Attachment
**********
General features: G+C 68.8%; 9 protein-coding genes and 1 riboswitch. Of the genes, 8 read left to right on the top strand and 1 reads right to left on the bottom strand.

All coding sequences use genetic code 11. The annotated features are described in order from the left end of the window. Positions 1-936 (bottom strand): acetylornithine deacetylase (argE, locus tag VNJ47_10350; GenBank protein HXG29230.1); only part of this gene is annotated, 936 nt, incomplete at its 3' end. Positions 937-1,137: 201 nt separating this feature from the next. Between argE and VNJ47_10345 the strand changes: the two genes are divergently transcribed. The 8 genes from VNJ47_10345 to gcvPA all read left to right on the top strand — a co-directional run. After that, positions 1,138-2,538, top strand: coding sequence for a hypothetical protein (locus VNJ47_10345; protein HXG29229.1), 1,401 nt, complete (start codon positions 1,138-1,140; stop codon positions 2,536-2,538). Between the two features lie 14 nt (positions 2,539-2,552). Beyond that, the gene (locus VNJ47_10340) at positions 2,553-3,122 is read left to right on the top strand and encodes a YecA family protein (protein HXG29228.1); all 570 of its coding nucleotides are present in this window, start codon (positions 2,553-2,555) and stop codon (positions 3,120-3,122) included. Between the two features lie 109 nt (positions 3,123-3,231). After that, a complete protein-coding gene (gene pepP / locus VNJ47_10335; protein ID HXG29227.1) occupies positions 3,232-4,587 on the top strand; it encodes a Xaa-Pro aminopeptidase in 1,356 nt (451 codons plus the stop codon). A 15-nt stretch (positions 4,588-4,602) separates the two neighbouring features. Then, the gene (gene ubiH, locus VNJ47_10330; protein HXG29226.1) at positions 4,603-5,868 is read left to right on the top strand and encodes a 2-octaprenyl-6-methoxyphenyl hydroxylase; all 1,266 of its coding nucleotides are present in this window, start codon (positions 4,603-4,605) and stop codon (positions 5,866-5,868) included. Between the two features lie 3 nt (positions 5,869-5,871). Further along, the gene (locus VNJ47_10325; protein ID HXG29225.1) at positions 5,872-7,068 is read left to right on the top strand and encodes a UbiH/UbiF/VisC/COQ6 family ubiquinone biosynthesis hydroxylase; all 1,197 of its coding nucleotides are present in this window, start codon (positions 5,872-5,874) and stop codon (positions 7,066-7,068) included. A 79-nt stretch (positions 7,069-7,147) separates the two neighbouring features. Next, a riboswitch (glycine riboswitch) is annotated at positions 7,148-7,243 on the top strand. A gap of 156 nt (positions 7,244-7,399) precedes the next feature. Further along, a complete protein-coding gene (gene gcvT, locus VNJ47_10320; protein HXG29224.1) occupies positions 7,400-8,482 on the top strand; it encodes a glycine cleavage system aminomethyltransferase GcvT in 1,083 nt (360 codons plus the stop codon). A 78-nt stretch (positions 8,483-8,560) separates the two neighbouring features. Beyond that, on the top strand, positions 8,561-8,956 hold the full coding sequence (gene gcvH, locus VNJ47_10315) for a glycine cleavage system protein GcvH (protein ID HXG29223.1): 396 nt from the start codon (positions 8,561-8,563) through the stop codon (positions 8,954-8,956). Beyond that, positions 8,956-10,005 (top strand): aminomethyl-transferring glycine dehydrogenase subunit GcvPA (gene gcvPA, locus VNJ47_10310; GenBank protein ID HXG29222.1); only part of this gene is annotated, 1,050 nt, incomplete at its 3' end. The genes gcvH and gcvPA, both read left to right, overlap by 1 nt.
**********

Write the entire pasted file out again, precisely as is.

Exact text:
General features: G+C 68.8%; 9 protein-coding genes and 1 riboswitch. Of the genes, 8 read left to right on the top strand and 1 reads right to left on the bottom strand.

All coding sequences use genetic code 11. The annotated features are described in order from the left end of the window. Positions 1-936 (bottom strand): acetylornithine deacetylase (argE, locus tag VNJ47_10350; GenBank protein HXG29230.1); only part of this gene is annotated, 936 nt, incomplete at its 3' end. Positions 937-1,137: 201 nt separating this feature from the next. Between argE and VNJ47_10345 the strand changes: the two genes are divergently transcribed. The 8 genes from VNJ47_10345 to gcvPA all read left to right on the top strand — a co-directional run. After that, positions 1,138-2,538, top strand: coding sequence for a hypothetical protein (locus VNJ47_10345; protein HXG29229.1), 1,401 nt, complete (start codon positions 1,138-1,140; stop codon positions 2,536-2,538). Between the two features lie 14 nt (positions 2,539-2,552). Beyond that, the gene (locus VNJ47_10340) at positions 2,553-3,122 is read left to right on the top strand and encodes a YecA family protein (protein HXG29228.1); all 570 of its coding nucleotides are present in this window, start codon (positions 2,553-2,555) and stop codon (positions 3,120-3,122) included. Between the two features lie 109 nt (positions 3,123-3,231). After that, a complete protein-coding gene (gene pepP / locus VNJ47_10335; protein ID HXG29227.1) occupies positions 3,232-4,587 on the top strand; it encodes a Xaa-Pro aminopeptidase in 1,356 nt (451 codons plus the stop codon). A 15-nt stretch (positions 4,588-4,602) separates the two neighbouring features. Then, the gene (gene ubiH, locus VNJ47_10330; protein HXG29226.1) at positions 4,603-5,868 is read left to right on the top strand and encodes a 2-octaprenyl-6-methoxyphenyl hydroxylase; all 1,266 of its coding nucleotides are present in this window, start codon (positions 4,603-4,605) and stop codon (positions 5,866-5,868) included. Between the two features lie 3 nt (positions 5,869-5,871). Further along, the gene (locus VNJ47_10325; protein ID HXG29225.1) at positions 5,872-7,068 is read left to right on the top strand and encodes a UbiH/UbiF/VisC/COQ6 family ubiquinone biosynthesis hydroxylase; all 1,197 of its coding nucleotides are present in this window, start codon (positions 5,872-5,874) and stop codon (positions 7,066-7,068) included. A 79-nt stretch (positions 7,069-7,147) separates the two neighbouring features. Next, a riboswitch (glycine riboswitch) is annotated at positions 7,148-7,243 on the top strand. A gap of 156 nt (positions 7,244-7,399) precedes the next feature. Further along, a complete protein-coding gene (gene gcvT, locus VNJ47_10320; protein HXG29224.1) occupies positions 7,400-8,482 on the top strand; it encodes a glycine cleavage system aminomethyltransferase GcvT in 1,083 nt (360 codons plus the stop codon). A 78-nt stretch (positions 8,483-8,560) separates the two neighbouring features. Beyond that, on the top strand, positions 8,561-8,956 hold the full coding sequence (gene gcvH, locus VNJ47_10315) for a glycine cleavage system protein GcvH (protein ID HXG29223.1): 396 nt from the start codon (positions 8,561-8,563) through the stop codon (positions 8,954-8,956). Beyond that, positions 8,956-10,005 (top strand): aminomethyl-transferring glycine dehydrogenase subunit GcvPA (gene gcvPA, locus VNJ47_10310; GenBank protein ID HXG29222.1); only part of this gene is annotated, 1,050 nt, incomplete at its 3' end. The genes gcvH and gcvPA, both read left to right, overlap by 1 nt.